When WorldCom was on top of the world as the second largest long-distance telecommunications company, valued at a market cap of $175 billion during the dot-com boom, it was a larger-than-life story of Wall Street’s potential to line the pockets of those who invest wisely. When it was discovered that WorldCom CEO Bernie Ebbers was defrauding investors by reporting false profits of over $3 billion through shady accounting practices, countless investors were left without savings and retirements they were banking on.
WorldCom’s story is far from unique — the notorious Bernie Madoff defrauded investors out of at least $17 billion, Italian dairy giant Parmalat was found to have forged countless documents and covered up $14 billion in expenses, and everyone knows the name Enron for all the wrong reasons. Human nature is to skirt the rules, especially when one’s job and income are set to be secured by a bit of loophole-finding, but these schemes ultimately come crashing down on those who least deserve it. This is not to condemn all of Wall Street, only to say the patently obvious: the more consumer protections and transparency in speculative markets, the better.
This is what blockchain proponents seek to provide. The use cases start simple, with automation in stock trading reducing the need for brokers and intermediaries, with connected fees ultimately withering away for those who prefer trading on their own, à la the Robinhood app. In the bigger picture of Wall Street, logging trade histories and other mandatory financial and regulatory reporting data is considered a quicker, more affordable way to maintain regulatory checks on the markets. Blockchain may also provide entire new asset categories and classes to be traded.
When it comes to trading stocks, several intermediaries reside between buyer and seller, including but not limited to stock brokers, depositories, banks, clearing corporations, and other financial institutions, depending on the nature of the trade. These intermediaries often help the markets function more efficiently, but some are worth more than others. There’s a few issues with brokers, as just one example of how legacy trading systems are limited. Typically, an online broker requires a minimum to open an account, typically around $500 or $1,000, but sometimes as high as $10,000 or more. Then come stock trade fees, which can be as high as $7 per trade and $50 for broker-assisted trades, and we aren’t even getting into other hidden charges, such as the IRA closure fee, options fees, and more.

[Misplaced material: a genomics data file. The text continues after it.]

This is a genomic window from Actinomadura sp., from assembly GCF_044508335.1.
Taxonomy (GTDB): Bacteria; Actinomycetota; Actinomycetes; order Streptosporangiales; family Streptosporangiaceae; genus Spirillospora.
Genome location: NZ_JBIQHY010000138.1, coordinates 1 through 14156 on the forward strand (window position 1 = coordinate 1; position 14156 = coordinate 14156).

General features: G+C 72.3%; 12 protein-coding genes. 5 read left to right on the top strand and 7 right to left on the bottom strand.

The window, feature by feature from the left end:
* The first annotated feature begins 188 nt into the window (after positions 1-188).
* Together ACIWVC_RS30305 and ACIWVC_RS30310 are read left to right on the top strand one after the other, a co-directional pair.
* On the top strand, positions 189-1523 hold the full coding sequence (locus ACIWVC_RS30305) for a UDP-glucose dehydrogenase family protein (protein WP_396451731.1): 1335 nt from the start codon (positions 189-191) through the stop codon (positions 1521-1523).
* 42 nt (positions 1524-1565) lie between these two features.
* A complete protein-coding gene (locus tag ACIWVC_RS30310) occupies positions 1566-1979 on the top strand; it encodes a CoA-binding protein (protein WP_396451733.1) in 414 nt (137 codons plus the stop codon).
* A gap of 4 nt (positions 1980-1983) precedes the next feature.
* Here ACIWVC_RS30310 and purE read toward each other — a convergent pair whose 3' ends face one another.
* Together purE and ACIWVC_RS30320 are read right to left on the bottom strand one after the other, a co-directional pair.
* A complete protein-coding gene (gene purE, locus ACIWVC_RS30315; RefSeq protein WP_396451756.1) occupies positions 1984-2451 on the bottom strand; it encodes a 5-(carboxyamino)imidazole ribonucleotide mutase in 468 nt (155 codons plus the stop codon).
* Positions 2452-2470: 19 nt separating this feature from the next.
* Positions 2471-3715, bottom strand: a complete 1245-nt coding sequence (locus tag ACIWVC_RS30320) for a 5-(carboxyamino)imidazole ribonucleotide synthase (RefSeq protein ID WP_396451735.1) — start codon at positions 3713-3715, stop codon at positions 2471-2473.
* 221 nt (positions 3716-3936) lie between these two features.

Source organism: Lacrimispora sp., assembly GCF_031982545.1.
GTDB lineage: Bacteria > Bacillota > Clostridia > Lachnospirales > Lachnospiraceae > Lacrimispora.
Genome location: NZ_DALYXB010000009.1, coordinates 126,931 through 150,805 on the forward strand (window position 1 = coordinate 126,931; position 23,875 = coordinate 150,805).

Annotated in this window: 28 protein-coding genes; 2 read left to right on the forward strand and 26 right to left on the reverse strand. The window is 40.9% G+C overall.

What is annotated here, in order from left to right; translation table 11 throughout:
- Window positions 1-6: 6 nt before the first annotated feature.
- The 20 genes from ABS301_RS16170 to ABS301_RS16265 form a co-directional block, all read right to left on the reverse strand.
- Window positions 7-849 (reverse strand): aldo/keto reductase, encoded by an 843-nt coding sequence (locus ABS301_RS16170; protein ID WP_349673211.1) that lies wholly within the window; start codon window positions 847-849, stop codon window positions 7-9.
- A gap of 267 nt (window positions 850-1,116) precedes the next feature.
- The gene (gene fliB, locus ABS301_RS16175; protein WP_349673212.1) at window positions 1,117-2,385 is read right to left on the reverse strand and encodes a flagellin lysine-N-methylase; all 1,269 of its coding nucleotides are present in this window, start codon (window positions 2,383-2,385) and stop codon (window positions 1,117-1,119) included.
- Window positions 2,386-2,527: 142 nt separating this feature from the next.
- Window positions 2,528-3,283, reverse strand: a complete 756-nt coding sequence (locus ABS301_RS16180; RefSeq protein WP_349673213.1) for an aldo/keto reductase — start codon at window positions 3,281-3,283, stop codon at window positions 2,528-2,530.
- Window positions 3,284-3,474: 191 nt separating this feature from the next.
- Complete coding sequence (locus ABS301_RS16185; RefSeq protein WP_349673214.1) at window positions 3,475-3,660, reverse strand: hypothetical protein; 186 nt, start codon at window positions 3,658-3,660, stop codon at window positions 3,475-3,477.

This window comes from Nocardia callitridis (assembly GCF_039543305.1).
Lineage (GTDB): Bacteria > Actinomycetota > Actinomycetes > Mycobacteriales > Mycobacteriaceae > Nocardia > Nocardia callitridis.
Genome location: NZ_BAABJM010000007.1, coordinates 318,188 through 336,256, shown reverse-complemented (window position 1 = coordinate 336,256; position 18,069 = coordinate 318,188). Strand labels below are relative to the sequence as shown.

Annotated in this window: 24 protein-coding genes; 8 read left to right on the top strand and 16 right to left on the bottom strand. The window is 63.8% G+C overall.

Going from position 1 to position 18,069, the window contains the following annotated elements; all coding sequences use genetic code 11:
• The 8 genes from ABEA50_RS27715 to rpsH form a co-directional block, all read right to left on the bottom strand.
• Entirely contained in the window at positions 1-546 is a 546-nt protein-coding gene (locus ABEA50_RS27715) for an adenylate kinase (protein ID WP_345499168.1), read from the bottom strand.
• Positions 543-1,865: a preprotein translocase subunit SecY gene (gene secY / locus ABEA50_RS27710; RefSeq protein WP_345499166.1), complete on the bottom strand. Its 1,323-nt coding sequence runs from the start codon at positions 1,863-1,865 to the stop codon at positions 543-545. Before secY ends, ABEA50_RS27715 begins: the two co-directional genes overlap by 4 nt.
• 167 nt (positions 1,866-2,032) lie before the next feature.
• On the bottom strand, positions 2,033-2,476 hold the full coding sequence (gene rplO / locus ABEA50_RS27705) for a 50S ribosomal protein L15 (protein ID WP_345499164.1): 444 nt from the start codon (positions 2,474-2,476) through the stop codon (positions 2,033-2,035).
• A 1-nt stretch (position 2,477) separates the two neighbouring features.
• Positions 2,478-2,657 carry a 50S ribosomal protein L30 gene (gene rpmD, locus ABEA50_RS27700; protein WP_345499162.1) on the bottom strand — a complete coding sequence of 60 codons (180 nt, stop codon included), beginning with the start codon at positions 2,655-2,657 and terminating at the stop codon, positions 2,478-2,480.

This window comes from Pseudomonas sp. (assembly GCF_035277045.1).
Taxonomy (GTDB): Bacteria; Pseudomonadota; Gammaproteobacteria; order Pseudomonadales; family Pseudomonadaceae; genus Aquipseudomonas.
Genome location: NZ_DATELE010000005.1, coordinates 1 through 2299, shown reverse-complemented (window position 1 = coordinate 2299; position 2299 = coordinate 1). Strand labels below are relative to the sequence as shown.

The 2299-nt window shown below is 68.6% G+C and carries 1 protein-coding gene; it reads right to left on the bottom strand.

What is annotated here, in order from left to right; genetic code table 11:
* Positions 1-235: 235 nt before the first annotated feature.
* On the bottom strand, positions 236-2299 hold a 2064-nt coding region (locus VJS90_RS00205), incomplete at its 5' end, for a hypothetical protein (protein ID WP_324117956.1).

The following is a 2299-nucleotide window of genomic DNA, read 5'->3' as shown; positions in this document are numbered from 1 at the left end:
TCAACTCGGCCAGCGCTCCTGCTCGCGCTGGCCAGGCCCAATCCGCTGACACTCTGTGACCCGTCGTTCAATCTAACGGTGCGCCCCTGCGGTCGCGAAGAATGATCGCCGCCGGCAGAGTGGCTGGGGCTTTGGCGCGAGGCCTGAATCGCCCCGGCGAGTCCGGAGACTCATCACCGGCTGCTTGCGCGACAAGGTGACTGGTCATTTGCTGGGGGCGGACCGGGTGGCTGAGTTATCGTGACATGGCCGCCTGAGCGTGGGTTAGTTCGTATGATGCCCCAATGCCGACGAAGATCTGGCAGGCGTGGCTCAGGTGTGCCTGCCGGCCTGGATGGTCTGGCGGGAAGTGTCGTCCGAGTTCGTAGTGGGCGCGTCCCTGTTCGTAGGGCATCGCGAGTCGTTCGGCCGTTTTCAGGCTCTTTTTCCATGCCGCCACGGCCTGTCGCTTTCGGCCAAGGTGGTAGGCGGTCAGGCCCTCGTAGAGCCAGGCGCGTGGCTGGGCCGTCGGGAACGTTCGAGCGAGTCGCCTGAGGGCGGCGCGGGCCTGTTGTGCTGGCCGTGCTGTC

In a world where value and DIY have become king, these fees seem archaic, especially in light of newer alternatives. In one survey, 10% of millennials rely upon the free digital trading platform Robinhood instead of paying a broker or utilizing more fee-heavy trading platforms. Other apps are making micro-investing a reality, catering to more budget-conscious investors who are either unwilling or unable to purchase entire shares.
These platforms don’t come with the advice and strategy that an experienced broker can provide, and typically aren’t as well-suited toward the diversification of funds that many investors seek. However, they do provide a window into the future of blockchain-based trading platforms that seek to lower the financial barriers to entry by reducing the sheer number of parties that take a cut of a given transaction.
October 24th, 1929, otherwise known as “Black Thursday,” issued in a decade of misery that would forever change the way that regulation is viewed. In the depths of the Depression, roughly one-third of the non-farmer workforce was unemployed, suicide rates had increased to 17 out of every 100,000 Americans, and the nation’s GDP fell from $103.6 billion in 1929 to only $56.4 billion in 1933. Even the most pro-free market libertarians witnessed this misery, brought on by the failure of 9,000 banks that had lent money wantonly to irresponsible stock traders, and had to admit that some level of insurance and regulation in the financial industry was necessary to avoid a repeat of the Depression.